Ebola and the global response to an epidemic

Aid effort reflects on the lessons learnt one year after largest outbreak in history

A man walks past an Ebola awareness painting on a wall in downtown Monrovia, Liberia. One year has passed since the declaration of what has become the largest Ebola outbreak in history, with more than 10,000 deaths. Photograph: Ahmed Jallanzo/EPA

A man walks past an Ebola awareness painting on a wall in downtown Monrovia, Liberia. One year has passed since the declaration of what has become the largest Ebola outbreak in history, with more than 10,000 deaths. Photograph: Ahmed Jallanzo/EPA

 

One year has passed since the declaration of what has become the largest Ebola outbreak in history, with more than 10,000 deaths. The virus escaped control as countries and global agencies failed to acknowledge and contend with the magnitude of its spread.

Treatment centres were overwhelmed. Sick people died on city streets, and new cases multiplied inside health care facilities, killing a significant proportion of the already inadequate health workforce in the three most affected countries, Liberia, Sierra Leone and Guinea.

However, after two US aid workers and a traveller to Nigeria fell ill last summer, setting off a panic, a massive global initiative to combat Ebola swung into place. The effort has been messy, inefficient and expensive, often lagging the epidemic’s twists in tragic ways.

But the effort has also established expertise that may be built upon to prevent similar tragedies in the future - and shown personal and institutional bravery.

“None of us have ever been involved in anything of this magnitude, complexity and potential severity before,” said Dr David Nabarro, the United Nations special envoy for Ebola.

“There’s a huge process of analysis and lesson learning underway.”

The African Union (CDC) for the first time sent hundreds of health personnel to confront a medical crisis even as the logistics of their arrival were rocky.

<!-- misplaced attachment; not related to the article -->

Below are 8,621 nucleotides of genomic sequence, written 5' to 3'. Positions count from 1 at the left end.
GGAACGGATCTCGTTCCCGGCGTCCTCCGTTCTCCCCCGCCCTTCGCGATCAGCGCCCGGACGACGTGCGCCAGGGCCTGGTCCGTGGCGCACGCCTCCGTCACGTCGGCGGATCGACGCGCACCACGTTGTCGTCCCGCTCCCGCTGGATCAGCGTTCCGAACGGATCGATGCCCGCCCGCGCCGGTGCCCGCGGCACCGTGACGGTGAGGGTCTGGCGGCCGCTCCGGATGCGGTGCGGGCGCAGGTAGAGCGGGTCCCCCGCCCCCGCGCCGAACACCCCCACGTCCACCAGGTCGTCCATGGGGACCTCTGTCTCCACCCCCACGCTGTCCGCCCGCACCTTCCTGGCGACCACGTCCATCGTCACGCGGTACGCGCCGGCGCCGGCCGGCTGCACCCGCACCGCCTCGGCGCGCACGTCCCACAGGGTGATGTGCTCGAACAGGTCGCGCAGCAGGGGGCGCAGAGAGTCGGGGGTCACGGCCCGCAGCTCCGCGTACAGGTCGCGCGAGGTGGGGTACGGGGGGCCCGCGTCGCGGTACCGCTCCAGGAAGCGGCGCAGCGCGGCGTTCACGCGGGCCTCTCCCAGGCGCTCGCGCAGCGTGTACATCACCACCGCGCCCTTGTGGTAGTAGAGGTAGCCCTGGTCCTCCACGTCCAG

The US Centres for Disease Control and Prevention worked with multinational teams led by the World Health Organisation (WHO) in more than a dozen unaffected African countries to help prevent the disease from spreading further.

It was part of the largest international deployment in the CDC’s nearly 70-year history, supported by a US congressional appropriation of more than $1 billion (€920 million) made available for the larger American response.

Despite difficulty filling positions, the WHO now reports that it has more than 700 people working at 77 field sites, the largest emergency response in its history.

Charities with no background treating Ebola patients began running hospitals specialised for Ebola care. Some were built by militaries and others staffed by hundreds of personnel from China and Cuba who were also facing Ebola for the first time and trying to overcome language challenges.

The affected countries established strong crisis teams and mobilised thousands of health workers, grave diggers and student outreach teams to fight the disease.

They worked in dangerous conditions, often without pay. They were sometimes shunned by their families and, unlike many foreign workers, without the option of medical evacuation to Western countries.

‘Extraordinary action’

“The level of resourcefulness and dedication shown by Sierra Leoneans involved in the front lines is the most extraordinary civic mobilisation action I’ve ever seen in my country,” said OB Sisay, director of the situation room at the National Ebola Response Centre in Freetown, which formerly housed a special war crimes court.

“To some extent that has helped cement a sense of nationhood here.”

Throughout most of the crisis, experimental Ebola treatments and vaccines were offered almost exclusively to international aid workers; now scientists are testing them in Africa under accelerated research protocols that include regulatory and ethical approval in the affected countries and abroad.